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One day before he leaves office, Obama just set a record in cutting prisoners’ sentences

A quiet but significant Obama criminal justice accomplishment: using the pardon power to get people out of prison sooner.

President Obama meets with some of the individuals released from prison after he reduced their sentences.
President Obama meets with some of the individuals released from prison after he reduced their sentences.
Kevin Dietsch/Pool via Getty Images

A day before leaving office, President Barack Obama broke one of his own records. By using the president’s pardon powers and shortening the prison sentences of 330 prison inmates convicted of drug crimes, he made Thursday the biggest use of clemency by a president in a single day in US history — breaking a record he himself set earlier in the week.

It’s the culmination of a year-long effort to use the president’s clemency power to get hundreds of people — most of them nonviolent drug offenders — out of prison sooner. And it tops off another presidential record: With 1,927 people granted some form of clemency, Obama has used his clemency powers more than any president since Harry Truman (excluding Gerald Ford’s clemency for thousands of Vietnam War draft dodgers).

Depending on how you look at it, Obama’s effort in the twilight of his presidency is either a historic act of criminal justice reform — or too little too late. Obama’s rejected thousands of petitions for reduced sentences, and there are still thousands more waiting for review — and the Trump administration, under Attorney General–nominee Jeff Sessions, is extremely unlikely to give them a second look.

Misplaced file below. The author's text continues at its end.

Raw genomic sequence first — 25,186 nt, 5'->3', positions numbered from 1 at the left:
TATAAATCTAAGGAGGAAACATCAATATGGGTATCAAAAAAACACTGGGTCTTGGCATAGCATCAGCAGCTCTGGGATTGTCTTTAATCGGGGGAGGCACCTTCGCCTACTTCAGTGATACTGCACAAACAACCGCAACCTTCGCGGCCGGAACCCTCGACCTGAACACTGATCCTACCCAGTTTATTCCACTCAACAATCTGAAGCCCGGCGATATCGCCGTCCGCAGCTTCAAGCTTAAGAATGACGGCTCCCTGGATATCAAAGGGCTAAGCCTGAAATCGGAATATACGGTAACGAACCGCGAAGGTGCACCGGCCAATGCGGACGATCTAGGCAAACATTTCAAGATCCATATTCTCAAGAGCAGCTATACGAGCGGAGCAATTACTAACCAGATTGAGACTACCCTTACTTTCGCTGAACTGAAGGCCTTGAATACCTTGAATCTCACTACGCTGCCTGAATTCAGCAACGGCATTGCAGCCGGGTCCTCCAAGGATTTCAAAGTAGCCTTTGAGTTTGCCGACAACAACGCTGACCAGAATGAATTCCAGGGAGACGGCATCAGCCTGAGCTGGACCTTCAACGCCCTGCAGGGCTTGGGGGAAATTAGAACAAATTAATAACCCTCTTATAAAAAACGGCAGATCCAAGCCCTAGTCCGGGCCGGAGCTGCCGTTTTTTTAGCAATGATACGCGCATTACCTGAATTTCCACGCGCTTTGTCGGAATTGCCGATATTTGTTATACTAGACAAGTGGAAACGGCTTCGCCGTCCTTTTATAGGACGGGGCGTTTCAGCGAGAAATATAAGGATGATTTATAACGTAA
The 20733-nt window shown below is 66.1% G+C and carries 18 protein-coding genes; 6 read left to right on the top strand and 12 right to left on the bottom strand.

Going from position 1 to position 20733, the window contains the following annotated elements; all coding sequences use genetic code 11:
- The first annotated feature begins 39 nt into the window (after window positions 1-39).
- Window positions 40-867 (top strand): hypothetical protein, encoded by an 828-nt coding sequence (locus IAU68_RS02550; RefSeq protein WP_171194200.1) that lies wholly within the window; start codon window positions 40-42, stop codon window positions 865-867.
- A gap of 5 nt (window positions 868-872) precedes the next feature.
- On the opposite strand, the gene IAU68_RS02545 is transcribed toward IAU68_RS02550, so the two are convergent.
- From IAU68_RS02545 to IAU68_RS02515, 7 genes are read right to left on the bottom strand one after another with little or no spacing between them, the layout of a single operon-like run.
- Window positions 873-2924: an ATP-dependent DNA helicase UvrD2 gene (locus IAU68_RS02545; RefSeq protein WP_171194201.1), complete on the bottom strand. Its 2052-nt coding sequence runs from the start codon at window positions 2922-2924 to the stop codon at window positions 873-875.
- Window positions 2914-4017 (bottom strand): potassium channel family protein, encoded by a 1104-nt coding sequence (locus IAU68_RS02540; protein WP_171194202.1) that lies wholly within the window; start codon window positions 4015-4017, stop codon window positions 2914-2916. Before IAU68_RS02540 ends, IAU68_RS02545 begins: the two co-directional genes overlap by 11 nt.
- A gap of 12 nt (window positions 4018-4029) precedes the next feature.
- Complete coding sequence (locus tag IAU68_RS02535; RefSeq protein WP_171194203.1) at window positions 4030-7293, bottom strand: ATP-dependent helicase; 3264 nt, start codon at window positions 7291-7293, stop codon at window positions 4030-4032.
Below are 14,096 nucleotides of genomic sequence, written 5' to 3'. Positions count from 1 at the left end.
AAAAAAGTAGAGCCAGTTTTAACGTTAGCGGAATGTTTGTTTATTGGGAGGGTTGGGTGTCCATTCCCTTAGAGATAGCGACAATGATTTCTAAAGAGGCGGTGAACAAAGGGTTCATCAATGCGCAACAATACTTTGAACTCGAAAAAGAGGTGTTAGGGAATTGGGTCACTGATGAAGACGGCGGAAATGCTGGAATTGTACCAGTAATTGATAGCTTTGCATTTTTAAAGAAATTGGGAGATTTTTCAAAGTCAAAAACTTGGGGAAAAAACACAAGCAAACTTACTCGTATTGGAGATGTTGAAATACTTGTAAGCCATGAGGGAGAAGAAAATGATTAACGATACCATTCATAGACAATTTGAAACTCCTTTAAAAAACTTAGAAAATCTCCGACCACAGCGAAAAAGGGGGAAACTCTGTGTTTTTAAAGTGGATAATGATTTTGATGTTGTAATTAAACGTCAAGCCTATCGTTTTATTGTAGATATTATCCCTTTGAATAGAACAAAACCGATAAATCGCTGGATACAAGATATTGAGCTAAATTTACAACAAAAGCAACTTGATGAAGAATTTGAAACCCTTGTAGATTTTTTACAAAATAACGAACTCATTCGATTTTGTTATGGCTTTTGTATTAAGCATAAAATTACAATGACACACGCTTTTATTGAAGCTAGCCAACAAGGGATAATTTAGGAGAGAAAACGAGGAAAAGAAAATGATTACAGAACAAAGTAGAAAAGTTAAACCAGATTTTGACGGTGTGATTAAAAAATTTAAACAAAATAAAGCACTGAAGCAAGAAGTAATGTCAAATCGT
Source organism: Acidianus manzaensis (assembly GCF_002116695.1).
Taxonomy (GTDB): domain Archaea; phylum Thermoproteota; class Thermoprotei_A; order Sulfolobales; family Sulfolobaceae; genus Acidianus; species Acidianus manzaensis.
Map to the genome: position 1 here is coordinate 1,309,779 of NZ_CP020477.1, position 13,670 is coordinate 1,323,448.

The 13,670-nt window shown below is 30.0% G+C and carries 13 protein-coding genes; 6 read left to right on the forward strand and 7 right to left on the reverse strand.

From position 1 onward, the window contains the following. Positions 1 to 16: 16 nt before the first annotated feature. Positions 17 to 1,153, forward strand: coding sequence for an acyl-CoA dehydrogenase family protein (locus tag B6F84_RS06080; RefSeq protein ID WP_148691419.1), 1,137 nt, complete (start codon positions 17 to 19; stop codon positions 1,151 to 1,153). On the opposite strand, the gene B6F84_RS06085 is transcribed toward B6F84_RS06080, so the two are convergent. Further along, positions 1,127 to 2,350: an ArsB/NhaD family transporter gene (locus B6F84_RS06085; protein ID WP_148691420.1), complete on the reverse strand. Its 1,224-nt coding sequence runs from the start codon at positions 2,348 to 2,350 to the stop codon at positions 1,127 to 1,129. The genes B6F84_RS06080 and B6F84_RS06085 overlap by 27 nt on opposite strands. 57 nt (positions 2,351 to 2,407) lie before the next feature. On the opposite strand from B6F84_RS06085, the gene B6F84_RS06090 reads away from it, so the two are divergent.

The Thursday actions are the last batch of clemency approvals that Obama will grant. But while it’s now clear that Obama’s done something very significant indeed, it’s also near-certain that it will, in some ways, fall short.

Obama’s last-minute clemency push

The president’s power of clemency — which includes both officially absolving people with criminal convictions of their crimes (pardons) and reducing sentences of people currently incarcerated (commutations) — is established in the Constitution, and it’s very broad. So even though pardons and commutations are given to individual people, it’s arguably the most direct tool the president has to reduce mass incarceration if he so chooses.

In the last year of his presidency, Obama has stepped up to the plate. He’s used the pardon power to reduce more sentences than any other president — thanks almost entirely to his administration’s actions over the past year.

Obama’s been a critic of mass incarceration, or at least of disproportionate sentences for drug crimes (which are the most common type of crime among federal prisoners), since he came into office. But for the first several years of his presidency, he was historically stingy in using the pardon power to help prisoners he claimed were serving unfair sentences.

The change from then to now is a story of how easy it is for a single federal official to slow down a process — and how hard it is for a single official to speed it up.

For the first term of his presidency, the head of the Office of the Pardon Attorney was a “tough-on-crime” holdover from the George W. Bush administration. The chief pardon attorney was so resistant to pardoning federal prisoners that in at least one case he withheld relevant evidence that would have made a pardon applicant look better when presenting the application to Obama for review.

In early 2014, the Obama administration decided it would do a 180 on the pardon office — and try to use it as a way to affirmatively get people out of prison. It replaced the pardon attorney with a prisoners rights advocate, and encouraged thousands of federal prisoners who’d been sentenced under now-obsolete laws or policies to apply to get their sentences reduced to current levels.